I've just heard from a friend's daughter that when she went for her interview at the London Deanery, there ware only 2 other applicants waiting instead of the much larger number invited for the interview! It is rumoured that the deanery was late sending out the invitations for the interviews!
Could this be the reason for the poor attendance?
... with morale at an all time low, unfair pay, gaps in rotas and shortages of junior doctors in many places ...
Where have our junior doctors gone?!
Time to bring those who had to fly away home?
“Hold fast to your dreams, for without them life is a broken winged bird that cannot fly.”
Thursday, 22 May 2008
There is no doubt that the massive interest in the run-through training on offer last year has not been matched by equivalent interest this year"
The script continues then goes on to say;
"Maybe UK grads have smelt the coffee and gone abroad. – there are now shortages of doctors in many counties.
Another possible mechanism has been the rigid compartmentalisation of entry levels. The ceilings on eligibility may have backfired, and places at ST3 have been oversubscribed while ST2 places have been underfilled. The raison d’etre for these rules and restrictions need to be seriously questioned in future.
Remedy was surprised to hear that the preferences of some candidates was disregarded and that they were placed at less popular hospitals “in the interests of patient safety”
This above says it all! ... It now seems that the tables are turning!
This debacle is no way to treat our doctors! When you ask for 'integrity' you have to offer integrity yourself!
It is the NHS employers turn now to show how grateful they are to have our sons and daughters, 'Excellence itself!' Our Junior doctors!
Forward Remedy UK -------> Always :-)
“Out of suffering comes the serious mind; out of endurance, fortitude; out of deliverance faith.”
Tuesday, 20 May 2008
"Bury the carcass of friendship: it is not worth embalming.”
MMC have now appointed Prof Bill Burr as 'Associate Medical Education Director'
"Bill is advising on the role of medical educators and leading the liaison between the MMC programme and the Department of Health’s Next Stage Review being led by Lord Darzi. This appointment is for the interim until the appointment of a Medical Education Director."
Of course, Prof Burr, despite only a few weeks ago retiring from being a doctor as well as the Dean Of Yorkshire Post graduate deanery and hence, knows exactly what it means for doctors not to have training jobs. He said, at the BMA's junior doctor conference, that he does not believe that doctors should be guaranteed jobs! and that they should be treated 'like everybody else'!
So, not a very comfortable liaison IMO
But ... Lord Darzi is himself a doctor and, unlike Prof Burr, he knows exactly what it means for doctors not to have training jobs ... Let's wait for his report coming out in June .. Only next month ..
... Where do you buy patience?!
"Twaddle had a hovel, Twiddle had a palace; Twaddle said: "I'll grovel Or he'll think I bear him malice" -- A sentiment as novel As a castor on a chalice. Down upon the middle Of his legs fell Twaddle And astonished Mr. Twiddle, Who began to lift his noddle. Feed upon the fiddle- Faddle flummery, unswaddle A new-born self-sufficiency and think himself a mockery."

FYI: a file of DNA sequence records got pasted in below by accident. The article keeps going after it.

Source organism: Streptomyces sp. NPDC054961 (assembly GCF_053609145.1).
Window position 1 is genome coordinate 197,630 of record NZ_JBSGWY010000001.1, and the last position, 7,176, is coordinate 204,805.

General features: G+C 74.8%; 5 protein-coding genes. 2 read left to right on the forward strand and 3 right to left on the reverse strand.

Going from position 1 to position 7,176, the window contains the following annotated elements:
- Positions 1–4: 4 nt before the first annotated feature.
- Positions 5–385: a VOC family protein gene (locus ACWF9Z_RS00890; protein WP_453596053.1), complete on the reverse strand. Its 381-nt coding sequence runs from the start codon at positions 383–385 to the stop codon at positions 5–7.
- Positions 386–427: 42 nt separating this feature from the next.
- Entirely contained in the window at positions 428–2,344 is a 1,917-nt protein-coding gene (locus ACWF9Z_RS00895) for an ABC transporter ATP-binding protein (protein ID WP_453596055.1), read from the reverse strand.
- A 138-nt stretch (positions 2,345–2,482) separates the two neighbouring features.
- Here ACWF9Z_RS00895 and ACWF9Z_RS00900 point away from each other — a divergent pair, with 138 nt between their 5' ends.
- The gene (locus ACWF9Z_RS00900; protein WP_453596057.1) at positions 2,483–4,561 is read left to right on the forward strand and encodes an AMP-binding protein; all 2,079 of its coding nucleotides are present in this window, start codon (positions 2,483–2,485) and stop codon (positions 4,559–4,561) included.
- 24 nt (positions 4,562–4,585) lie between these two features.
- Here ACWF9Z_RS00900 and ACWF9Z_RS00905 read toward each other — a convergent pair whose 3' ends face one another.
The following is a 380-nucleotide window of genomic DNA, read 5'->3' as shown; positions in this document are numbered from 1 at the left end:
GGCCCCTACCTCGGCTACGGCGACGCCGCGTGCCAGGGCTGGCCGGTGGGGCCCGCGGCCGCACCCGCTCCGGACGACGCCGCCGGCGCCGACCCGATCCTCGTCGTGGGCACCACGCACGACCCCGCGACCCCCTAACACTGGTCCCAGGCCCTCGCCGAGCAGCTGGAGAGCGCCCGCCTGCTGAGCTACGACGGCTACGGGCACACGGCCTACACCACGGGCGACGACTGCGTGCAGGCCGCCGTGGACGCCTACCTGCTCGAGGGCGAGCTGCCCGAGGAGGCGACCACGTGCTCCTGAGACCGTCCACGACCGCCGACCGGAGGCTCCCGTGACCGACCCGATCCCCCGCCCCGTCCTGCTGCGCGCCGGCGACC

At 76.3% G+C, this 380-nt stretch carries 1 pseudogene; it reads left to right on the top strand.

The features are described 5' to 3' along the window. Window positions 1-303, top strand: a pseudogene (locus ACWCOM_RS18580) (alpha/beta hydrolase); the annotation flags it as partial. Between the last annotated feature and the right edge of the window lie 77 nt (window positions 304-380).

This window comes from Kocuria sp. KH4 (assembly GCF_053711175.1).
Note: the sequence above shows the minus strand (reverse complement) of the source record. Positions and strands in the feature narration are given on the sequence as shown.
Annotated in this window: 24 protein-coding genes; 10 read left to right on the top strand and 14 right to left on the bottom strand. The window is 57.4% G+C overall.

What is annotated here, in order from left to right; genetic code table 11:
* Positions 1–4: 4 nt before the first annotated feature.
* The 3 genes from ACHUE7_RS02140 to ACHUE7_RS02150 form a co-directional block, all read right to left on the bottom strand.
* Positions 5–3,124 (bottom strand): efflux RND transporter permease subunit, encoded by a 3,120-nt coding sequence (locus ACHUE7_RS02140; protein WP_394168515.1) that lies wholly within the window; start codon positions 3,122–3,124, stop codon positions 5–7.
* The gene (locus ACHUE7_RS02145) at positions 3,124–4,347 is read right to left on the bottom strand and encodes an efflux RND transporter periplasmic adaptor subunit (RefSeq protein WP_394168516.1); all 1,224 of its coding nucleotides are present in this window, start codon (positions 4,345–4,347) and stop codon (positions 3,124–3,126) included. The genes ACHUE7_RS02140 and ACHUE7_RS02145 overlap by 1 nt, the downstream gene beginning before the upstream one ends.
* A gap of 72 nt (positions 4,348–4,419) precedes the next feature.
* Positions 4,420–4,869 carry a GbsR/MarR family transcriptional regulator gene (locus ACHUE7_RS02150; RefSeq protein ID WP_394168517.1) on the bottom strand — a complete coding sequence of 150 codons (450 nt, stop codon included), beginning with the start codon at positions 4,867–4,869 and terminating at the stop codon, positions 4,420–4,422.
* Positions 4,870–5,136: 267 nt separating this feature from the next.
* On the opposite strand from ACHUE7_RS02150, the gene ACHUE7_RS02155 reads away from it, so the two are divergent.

Monday, 19 May 2008
“Am I going mad, or did the word 'think' just escape your lips?”
You don’t have to be a doctor to join the NHS'economics degree. Last month, Orchard marked a decade with the NHS. At 32, he is deputy director of finance, information and performance with Bournemouth and Poole Teaching Primary Care Trust, an organisation with a £500m budget. He earns £74,000, has 26 people under him and hopes to make it to finance director (salary up to £130,000) in the next few years. ... he played a key role in helping a financially failing trust turn a £2.5m deficit into a £2.5m surplus and was an acting director of finance for six months. ...
'If you knuckle down, you can make a name for yourself very quickly'
'“One of the myths about working in the NHS is that it’s all doctors and nurses, but they make up less than 40% of the work-force,” he said.'
“There’s constant variety with a new challenge every day and you can make a real difference to a patient’s life,”
From the comments made by the public:
'That is more the starting salary of both a junior doctor (£21,000 effective after EWTD) and junior nurse (~£19-20,000)
I have no comment! But ...
“When we remember we are all mad, the mysteries disappear.”
Sunday, 18 May 2008
“For me, singing sad songs often has a way of healing a situation. It gets the hurt out in the open into the light, out of the darkness.”
I heard on the grape vine that Professor Darzi frequents medical blogs as well as 'allied' blogs regularly. Of course one can not be sure that he does, but by the same token, one 'hopes' he does. That is if he really wants a true feel of the situation on the ground before publishing his report in June.
Lord Darzi has also been given the task of looking into training for the juniors as well as reviewing the whole of 'our' NHS. It is therefore important that he gets a true feel of the insecurities felt by all doctors at the moment including the juniors. For those, the most important worry is of course, the lack of enough training posts for this year and way beyond. There is also the insecurities felt by most junior doctors with regards to the direction of where certain specialities are going. Especially surgical specialities.
A whole year plus have already passed since hurricane MTAS and the ensuing carnage of 2007. During and since then, there has been reviews upon committees upon responses and more meetings, reviews and reports of all levels. Investigations, more investigations and loads of money spent on same. But, where are the fruit of all this?! How many juniors have actually benefited since the start of all the investigations, the reports and the reviews?